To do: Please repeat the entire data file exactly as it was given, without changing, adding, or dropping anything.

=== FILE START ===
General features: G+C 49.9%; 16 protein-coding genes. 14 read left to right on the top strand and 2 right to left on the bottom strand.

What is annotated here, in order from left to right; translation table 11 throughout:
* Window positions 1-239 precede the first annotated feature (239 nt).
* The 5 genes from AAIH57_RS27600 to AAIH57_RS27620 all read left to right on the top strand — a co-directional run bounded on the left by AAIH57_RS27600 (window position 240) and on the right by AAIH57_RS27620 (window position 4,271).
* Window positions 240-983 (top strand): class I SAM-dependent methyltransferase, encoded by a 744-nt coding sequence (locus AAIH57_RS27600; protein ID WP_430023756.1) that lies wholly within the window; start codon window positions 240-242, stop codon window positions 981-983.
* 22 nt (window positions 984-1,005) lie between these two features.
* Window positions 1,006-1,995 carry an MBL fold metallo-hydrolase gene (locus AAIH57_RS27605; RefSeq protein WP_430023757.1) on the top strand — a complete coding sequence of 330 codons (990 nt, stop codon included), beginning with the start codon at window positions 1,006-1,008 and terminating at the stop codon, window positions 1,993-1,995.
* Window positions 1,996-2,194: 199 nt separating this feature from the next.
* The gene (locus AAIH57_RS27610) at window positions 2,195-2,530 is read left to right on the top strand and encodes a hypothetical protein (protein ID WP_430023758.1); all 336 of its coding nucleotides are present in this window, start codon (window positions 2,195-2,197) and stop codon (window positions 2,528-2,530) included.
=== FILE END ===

General features: G+C 49.9%; 16 protein-coding genes. 14 read left to right on the top strand and 2 right to left on the bottom strand.

What is annotated here, in order from left to right; translation table 11 throughout:
* Window positions 1-239 precede the first annotated feature (239 nt).
* The 5 genes from AAIH57_RS27600 to AAIH57_RS27620 all read left to right on the top strand — a co-directional run bounded on the left by AAIH57_RS27600 (window position 240) and on the right by AAIH57_RS27620 (window position 4,271).
* Window positions 240-983 (top strand): class I SAM-dependent methyltransferase, encoded by a 744-nt coding sequence (locus AAIH57_RS27600; protein ID WP_430023756.1) that lies wholly within the window; start codon window positions 240-242, stop codon window positions 981-983.
* 22 nt (window positions 984-1,005) lie between these two features.
* Window positions 1,006-1,995 carry an MBL fold metallo-hydrolase gene (locus AAIH57_RS27605; RefSeq protein WP_430023757.1) on the top strand — a complete coding sequence of 330 codons (990 nt, stop codon included), beginning with the start codon at window positions 1,006-1,008 and terminating at the stop codon, window positions 1,993-1,995.
* Window positions 1,996-2,194: 199 nt separating this feature from the next.
* The gene (locus AAIH57_RS27610) at window positions 2,195-2,530 is read left to right on the top strand and encodes a hypothetical protein (protein ID WP_430023758.1); all 336 of its coding nucleotides are present in this window, start codon (window positions 2,195-2,197) and stop codon (window positions 2,528-2,530) included.